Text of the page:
Quick: Think of the words “military man” and “Shenandoah Valley” and what names pop into your mind? Perhaps Robert E. Lee? “Stonewall” Jackson?
Certainly these names are forever synonymous with Valley history, and particularly here in the Lexington, Va. home of these two legendary American Civil War generals.
But there is another military man whose life we can discover in the Shenandoah Valley's Lexington, one whose more recent legacy has left perhaps a most enduring impact on the entire modern world: George C. Marshall.
Although Marshall was born in Uniontown, Pa., he began his long and distinguished career of service at Virginia Military Institute, where he graduated in 1901, and where his Foundation and Museum has been located since 1964.
The Marshall Foundation building houses several floors of public museum exhibits and extensive archives that relate to Marshall's long career.
The building that's home to the George C. Marshall Foundation seems to blend in almost too easily with the uniform, no-nonsense-yet-elegant style of the VMI campus, or “Post” – as it's formally termed. The Marshall Foundation can be found on the south side of the large, square, central Parade ground.
The building's unassuming setting in the VMI Post could possibly resonate with Marshall's tendency to want to “blend in” and stay focused on achieving results. His quiet character is just one extraordinary characteristic that made Marshall the notable man that he was.Read more...
Summer fades into shorter days, cooler temps, gorgeous natural displays and fall festivals –including Civil War history events. We never celebrate Civil War history, but we also can never forget it. It happened, here. We will continue to honor the memory of all Americans bled into on our battlefield soil. The land is both beautiful to behold and melancholy to experience.
Sky Meadows State Park, 11012 Edmonds Lane. Visitors Center. Save the Monarch Exhibit. Celebrates the National Save the Monarch initiative. Runs through Oct. 1, 11 a.m. to 5 p.m. Monday through Friday and 10 a.m. to 5 p.m. Saturday and Sunday. Family friendly. Admission: Free with $5 parking fee. For more information, call 540-592-3556 or visit www.dcr.virginia.gov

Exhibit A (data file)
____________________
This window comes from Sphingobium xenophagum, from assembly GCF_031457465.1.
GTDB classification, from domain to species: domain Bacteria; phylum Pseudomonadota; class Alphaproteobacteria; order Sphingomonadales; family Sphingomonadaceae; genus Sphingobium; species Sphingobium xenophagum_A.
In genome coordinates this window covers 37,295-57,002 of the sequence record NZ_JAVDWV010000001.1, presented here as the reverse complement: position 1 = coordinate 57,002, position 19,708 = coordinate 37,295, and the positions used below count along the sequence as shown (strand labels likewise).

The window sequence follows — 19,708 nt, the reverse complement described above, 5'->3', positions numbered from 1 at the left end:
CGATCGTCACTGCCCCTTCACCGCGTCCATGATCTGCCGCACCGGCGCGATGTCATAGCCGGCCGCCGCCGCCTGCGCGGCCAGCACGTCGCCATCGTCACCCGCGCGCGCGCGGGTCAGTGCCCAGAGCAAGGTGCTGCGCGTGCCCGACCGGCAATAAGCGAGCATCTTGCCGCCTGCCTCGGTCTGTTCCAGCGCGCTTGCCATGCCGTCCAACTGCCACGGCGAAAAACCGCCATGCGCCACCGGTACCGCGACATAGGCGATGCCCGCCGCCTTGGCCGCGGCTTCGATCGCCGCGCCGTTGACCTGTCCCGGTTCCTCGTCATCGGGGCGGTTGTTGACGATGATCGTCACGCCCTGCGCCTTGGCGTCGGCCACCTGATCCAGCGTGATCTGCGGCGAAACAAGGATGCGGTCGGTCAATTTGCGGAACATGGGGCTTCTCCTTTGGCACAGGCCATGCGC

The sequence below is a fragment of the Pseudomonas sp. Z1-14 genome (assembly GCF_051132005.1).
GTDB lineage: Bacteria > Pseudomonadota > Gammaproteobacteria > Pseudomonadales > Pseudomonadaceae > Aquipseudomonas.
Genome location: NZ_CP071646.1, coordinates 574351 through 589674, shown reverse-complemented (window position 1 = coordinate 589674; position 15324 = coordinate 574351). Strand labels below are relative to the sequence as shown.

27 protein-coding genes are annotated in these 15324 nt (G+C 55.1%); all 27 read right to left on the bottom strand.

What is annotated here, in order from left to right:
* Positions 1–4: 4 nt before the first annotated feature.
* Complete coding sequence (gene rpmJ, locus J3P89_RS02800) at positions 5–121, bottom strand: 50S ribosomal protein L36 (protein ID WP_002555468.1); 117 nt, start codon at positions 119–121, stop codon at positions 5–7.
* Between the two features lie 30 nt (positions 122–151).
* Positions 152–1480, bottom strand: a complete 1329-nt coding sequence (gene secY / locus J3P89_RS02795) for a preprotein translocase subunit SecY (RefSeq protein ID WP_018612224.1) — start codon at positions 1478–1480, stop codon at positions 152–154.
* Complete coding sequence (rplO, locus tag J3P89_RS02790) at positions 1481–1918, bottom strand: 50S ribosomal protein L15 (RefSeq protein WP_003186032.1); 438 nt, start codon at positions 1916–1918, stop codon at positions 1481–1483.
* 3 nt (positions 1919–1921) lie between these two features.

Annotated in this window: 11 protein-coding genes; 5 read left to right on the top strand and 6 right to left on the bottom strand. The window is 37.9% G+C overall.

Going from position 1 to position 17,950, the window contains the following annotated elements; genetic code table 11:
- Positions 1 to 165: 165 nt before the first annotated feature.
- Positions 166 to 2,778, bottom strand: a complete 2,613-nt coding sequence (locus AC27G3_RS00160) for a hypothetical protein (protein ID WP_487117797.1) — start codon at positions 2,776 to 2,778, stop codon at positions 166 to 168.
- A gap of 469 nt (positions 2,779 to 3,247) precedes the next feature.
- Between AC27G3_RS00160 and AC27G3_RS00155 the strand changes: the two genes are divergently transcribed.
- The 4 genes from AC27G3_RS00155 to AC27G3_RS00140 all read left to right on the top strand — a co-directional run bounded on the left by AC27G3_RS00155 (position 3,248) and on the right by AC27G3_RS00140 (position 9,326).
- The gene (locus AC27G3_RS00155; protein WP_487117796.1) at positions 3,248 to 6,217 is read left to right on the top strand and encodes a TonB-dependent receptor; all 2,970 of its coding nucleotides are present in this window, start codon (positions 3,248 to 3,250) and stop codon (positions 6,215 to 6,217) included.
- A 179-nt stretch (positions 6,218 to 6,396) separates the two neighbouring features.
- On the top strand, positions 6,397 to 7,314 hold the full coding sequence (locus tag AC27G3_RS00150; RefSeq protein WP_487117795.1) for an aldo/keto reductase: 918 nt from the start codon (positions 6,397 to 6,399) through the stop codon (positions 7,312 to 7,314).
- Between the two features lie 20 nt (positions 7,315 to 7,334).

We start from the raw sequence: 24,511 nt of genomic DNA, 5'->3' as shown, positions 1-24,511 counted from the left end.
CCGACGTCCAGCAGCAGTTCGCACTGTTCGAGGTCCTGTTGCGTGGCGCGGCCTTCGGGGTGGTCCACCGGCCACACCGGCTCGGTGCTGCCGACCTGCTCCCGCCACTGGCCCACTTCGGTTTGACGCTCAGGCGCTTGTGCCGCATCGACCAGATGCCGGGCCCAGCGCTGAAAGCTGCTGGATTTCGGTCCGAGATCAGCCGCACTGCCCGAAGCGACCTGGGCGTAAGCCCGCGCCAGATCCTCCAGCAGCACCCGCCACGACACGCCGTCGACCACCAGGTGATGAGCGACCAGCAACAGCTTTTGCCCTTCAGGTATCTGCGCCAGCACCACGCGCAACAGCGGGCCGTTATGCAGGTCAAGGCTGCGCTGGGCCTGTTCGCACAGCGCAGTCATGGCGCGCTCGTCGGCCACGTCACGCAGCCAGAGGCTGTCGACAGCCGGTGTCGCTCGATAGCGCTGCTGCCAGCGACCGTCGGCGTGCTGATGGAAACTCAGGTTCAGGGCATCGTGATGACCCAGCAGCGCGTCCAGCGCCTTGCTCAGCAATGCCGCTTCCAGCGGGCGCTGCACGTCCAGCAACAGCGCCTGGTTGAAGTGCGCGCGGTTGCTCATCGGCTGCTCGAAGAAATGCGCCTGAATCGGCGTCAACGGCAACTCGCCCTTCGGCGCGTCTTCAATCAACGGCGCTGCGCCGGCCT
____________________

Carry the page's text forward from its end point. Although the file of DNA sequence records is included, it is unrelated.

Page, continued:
103 S. Main St. Water St. Window Gallery: Glasswork by Barbara Camph. Runs through Sept.30 For more information, call 540-442-8188 or visit www.oasisartgallery.org
Bowman Library Meeting Room. Maker Monday Workshop series: Electronics Crash Course. Hosted by Valley Makers Association. Limited availability. Reservations requested. Free admission, open to the public. For more information, call 540-869-9000, extension 203 or visit www.youseemore.com/handley
Cole Hall. Constitution Day Convocation. Barry T. Meek, associate general counsel at the University of Virginia and Douglas L. Guynn, counsel at BotkinRose PLC: Freedom of Expression: What are the Limits? Free admission, open to the public. For more information, visit bridgewater.edu
Ross Performing Arts Center, 521 W. Main St. Monday at the Movies series. Doors open every Monday at 6 p.m., all films roll at 7 p.m. Also offering a 2 p.m. Monday matinee. Discussion follows 7 p.m. film. Hosted by Classic Cinema Club. Admission: Pay-what-you-will. For more information, call 540-943-9999 or visit www.waynetheatre.org
ShenandoahValley.com is owned and operated by Shenandoah Valley Productions, a little “mom-and-pop” business, but one that’s located right here in the region. Our mission has long been to showcase the area’s visual beauty, unique “Valley” people and culture and, of course, some really, really rich history.
We first fell in love with Virginia in 1970, courtesy of the U.S. Navy, stationed in Norfolk. That was the year Virginia officially declared itself “for lovers.” But for us, the real love affair started in 1977, when we first visited the Shenandoah Valley on our wedding night. We moved here a year later, and well ...we are still here!
So it’s kind of a long story how we got from 1978 to this website, but here it is.
Website background photos are provided by a select group of photographers from across the region who share their own love of the Valley through the lenses of their cameras. Words alone may not really describe the place.
Our regional events listings are always up to date, and we’re not really selling anything on here. In fact, we get no outside funding, but are wholly independent. Like many of our friends and neighbors who also feel blessed to live here, free and independent, surrounded by peace and beauty.
Each month we head out to some part of this diverse region and do a feature story and travel video about it -- some cool event, piece of history or special place that makes the name "Shenandoah" so uniquely known worldwide.
So, come and set a spell, and please also consider making a donation. Either way, we’re glad you stopped by. Come on back to see us again!
Oh, and please visit our Facebook page, too.
A stone house stands in a field just north of the village of Hudsons Crossroads, a few miles west of Mount Jackson, Shenandoah County, Virginia. The high doorway is an example of how early Valley settlers built their homes to ward off attacks by hostile Native Americans.